By Tammara Stender, AuD, and Astrid Haastrup, MA

How to verify environmental steering/noise-reduction and wind-noise reduction features.

In March 2012, the “Recipes for Verification Success” article1 provided “recipes” for verifying gain, noise reduction, and directionality in a systematic, streamlined manner. However, there are many more hearing aid features that could be verified in the clinic. Part 2 provides recipes for verifying environmental steering features for gain and noise reduction, as well as wind noise reduction functionality. As with all verified features, communicating the results to patients (and the significant other) can instill greater confidence in the hearing instrument performance, as well as the professionalism of the hearing care provider.

Real-ear verification is a multifunctional, indispensable tool for dispensing professionals. This single piece of equipment:

  • Informs the clinician about differences between predicted and actual responses in the individual patient’s ear;
  • Calculates the amplification provided by the hearing instrument;
  • Demonstrates and documents functionality and effectiveness of advanced hearing instrument features, such as noise reduction and directionality;
  • Permits the professional to diagnose problems when a hearing instrument dysfunctions;
  • Improves the counseling process regarding hearing instrument use and patient expectations; and
  • Builds confidence in the fitting, from the perspective of both the hearing professional and the patient.

Real-ear verification equipment is the “multifunctional cooker” of the hearing care professional’s “kitchen.” Like a combination blender/food processor, the special tests and customizable signals of verification equipment make it versatile for accomplishing a multitude of tasks—all with the press of a button or two.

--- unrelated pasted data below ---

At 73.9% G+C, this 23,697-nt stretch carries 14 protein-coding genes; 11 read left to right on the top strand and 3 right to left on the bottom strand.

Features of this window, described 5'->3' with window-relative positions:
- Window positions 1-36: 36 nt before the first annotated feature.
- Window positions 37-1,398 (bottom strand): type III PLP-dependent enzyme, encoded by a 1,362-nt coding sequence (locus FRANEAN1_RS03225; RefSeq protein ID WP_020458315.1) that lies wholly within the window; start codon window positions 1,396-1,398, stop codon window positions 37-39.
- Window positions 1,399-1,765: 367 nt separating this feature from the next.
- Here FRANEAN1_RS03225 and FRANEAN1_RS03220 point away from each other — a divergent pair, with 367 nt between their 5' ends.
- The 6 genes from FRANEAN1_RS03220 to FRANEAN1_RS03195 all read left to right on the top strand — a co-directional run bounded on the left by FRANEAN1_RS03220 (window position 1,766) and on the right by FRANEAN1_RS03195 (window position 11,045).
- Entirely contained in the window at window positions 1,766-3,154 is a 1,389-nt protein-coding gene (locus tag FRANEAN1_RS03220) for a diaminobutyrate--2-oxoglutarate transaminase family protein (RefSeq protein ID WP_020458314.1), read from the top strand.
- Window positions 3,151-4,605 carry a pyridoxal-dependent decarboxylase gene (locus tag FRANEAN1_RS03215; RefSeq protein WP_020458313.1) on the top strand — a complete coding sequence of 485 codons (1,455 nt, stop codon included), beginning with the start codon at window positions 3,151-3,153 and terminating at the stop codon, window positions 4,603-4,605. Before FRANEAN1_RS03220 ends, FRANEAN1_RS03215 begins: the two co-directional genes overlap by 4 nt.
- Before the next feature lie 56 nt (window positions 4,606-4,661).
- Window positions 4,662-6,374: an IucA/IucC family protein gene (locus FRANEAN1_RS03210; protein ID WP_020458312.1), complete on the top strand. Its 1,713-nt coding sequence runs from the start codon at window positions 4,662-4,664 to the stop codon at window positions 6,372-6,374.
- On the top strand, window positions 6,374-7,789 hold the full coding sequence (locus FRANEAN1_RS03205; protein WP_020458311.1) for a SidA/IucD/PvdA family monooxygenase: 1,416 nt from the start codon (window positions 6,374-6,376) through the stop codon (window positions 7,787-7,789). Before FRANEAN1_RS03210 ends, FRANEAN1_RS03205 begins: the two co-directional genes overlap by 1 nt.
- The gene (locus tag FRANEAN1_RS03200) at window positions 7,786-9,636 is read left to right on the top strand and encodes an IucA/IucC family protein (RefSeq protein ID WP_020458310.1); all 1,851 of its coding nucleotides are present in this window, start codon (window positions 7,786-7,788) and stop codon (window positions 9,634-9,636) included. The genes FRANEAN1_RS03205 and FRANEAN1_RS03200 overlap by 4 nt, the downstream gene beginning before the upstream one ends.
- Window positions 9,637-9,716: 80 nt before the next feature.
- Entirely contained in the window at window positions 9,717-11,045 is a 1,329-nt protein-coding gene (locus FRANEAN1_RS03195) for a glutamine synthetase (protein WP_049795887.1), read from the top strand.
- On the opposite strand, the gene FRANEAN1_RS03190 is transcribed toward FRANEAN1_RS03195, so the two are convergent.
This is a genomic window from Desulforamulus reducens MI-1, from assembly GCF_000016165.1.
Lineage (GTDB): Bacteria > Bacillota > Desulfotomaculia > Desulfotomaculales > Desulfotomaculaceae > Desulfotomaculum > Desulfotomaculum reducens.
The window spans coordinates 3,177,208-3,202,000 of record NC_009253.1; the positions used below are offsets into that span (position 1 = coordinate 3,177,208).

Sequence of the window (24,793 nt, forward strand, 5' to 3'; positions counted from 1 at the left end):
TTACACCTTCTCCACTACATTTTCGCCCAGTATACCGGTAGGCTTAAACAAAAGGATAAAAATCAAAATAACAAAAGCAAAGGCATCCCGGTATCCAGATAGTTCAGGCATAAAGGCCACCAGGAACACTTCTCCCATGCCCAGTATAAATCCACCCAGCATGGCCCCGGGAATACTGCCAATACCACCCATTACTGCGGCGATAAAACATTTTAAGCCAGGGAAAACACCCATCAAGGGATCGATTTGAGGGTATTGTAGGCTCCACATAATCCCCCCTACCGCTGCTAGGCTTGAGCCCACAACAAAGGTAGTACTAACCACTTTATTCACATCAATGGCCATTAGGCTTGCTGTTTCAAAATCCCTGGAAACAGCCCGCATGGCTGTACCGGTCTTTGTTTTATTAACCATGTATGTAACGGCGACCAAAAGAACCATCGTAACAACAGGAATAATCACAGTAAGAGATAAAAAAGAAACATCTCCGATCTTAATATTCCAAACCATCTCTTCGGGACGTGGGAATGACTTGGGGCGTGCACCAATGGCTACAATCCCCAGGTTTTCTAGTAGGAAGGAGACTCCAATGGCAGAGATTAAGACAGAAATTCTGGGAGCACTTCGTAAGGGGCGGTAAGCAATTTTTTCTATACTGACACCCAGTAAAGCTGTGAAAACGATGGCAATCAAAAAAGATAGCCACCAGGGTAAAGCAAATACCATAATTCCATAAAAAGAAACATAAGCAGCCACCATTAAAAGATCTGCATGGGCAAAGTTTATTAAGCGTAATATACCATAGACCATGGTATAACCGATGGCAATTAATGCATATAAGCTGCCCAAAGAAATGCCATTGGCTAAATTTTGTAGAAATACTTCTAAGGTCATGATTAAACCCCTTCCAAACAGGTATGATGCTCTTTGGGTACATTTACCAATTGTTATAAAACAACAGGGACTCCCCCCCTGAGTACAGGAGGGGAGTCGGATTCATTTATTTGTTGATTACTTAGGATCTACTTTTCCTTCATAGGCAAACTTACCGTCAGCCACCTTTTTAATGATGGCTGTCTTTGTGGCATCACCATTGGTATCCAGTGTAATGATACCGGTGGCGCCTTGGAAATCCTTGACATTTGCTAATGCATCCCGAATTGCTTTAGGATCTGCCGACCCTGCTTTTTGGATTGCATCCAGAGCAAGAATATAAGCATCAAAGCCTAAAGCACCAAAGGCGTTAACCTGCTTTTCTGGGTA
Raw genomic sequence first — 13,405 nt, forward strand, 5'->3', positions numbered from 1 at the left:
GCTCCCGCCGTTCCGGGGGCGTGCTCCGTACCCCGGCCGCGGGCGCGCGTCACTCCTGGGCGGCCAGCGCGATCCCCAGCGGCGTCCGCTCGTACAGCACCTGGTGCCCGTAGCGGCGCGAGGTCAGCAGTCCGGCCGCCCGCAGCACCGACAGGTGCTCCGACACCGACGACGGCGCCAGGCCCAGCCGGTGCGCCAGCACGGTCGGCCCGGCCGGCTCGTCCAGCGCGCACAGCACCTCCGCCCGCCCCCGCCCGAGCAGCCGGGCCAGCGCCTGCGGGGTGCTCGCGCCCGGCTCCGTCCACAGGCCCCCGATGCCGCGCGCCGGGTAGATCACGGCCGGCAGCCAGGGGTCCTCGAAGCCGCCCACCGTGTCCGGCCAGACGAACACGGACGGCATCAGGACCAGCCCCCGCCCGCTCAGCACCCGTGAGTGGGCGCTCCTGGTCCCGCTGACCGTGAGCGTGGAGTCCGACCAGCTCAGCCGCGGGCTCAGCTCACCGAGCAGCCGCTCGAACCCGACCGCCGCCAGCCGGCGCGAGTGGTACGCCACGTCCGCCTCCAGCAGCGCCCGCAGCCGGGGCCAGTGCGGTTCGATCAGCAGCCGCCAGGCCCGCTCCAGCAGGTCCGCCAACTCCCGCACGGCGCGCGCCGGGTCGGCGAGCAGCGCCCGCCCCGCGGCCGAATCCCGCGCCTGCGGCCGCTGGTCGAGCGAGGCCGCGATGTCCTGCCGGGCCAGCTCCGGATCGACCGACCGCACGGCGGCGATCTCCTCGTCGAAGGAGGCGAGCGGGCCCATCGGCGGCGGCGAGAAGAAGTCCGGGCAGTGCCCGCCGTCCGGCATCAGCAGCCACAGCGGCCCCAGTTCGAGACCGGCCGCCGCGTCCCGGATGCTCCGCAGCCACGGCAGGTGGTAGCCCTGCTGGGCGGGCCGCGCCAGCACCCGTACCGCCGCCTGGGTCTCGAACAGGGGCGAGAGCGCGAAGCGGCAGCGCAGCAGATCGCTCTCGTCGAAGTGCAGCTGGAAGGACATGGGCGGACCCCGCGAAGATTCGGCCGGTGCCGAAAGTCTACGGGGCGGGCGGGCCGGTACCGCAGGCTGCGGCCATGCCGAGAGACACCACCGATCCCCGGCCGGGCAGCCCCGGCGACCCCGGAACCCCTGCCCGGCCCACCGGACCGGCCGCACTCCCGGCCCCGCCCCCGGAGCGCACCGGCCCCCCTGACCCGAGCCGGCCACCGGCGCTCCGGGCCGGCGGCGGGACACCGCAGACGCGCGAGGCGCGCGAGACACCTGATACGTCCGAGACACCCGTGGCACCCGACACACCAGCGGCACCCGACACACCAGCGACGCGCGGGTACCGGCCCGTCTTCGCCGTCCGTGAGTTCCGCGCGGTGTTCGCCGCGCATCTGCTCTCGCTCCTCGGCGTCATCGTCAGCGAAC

Multifunctional kitchen equipment is popular as it is often time-saving. Use of verification procedures when fitting hearing instruments has similarly been shown to save time for the hearing care professional, by reducing the number of follow-up visits. A study of 788 patients fitted with hearing instruments revealed the average number of patient visits decreased when basic verification procedures were followed.2 This finding indicates that performing verification during the fitting has a positive impact on time management and clinic productivity.

Every new piece of cooking equipment comes with an Operator Manual. Real-ear equipment likewise is delivered with online or printed user guides. However, steps for verifying certain aspects of hearing instrument performance may not be detailed for the hearing professional.

The previous “Recipes for Verification Success” article1 suggested protocols for verifying gain, directionality, and noise reduction. Part 2 details how a hearing care professional might verify two additional features of modern, high-end hearing instruments: environmental steering of gain and/or noise reduction, and wind noise reduction. As before, specifics of these features will not be discussed in this article, as the focus will be on general guidelines for their efficient real-ear verification in the clinic.

Variations on these recipes also may be acceptable, depending on the version of the real-ear equipment used and the hearing instrument’s abilities and limitations regarding these features. While this article provides guidelines, the hearing professional (the “chef”) may choose to verify these features in slightly different ways, based on clinical judgment.

The Mise en Place, Revisited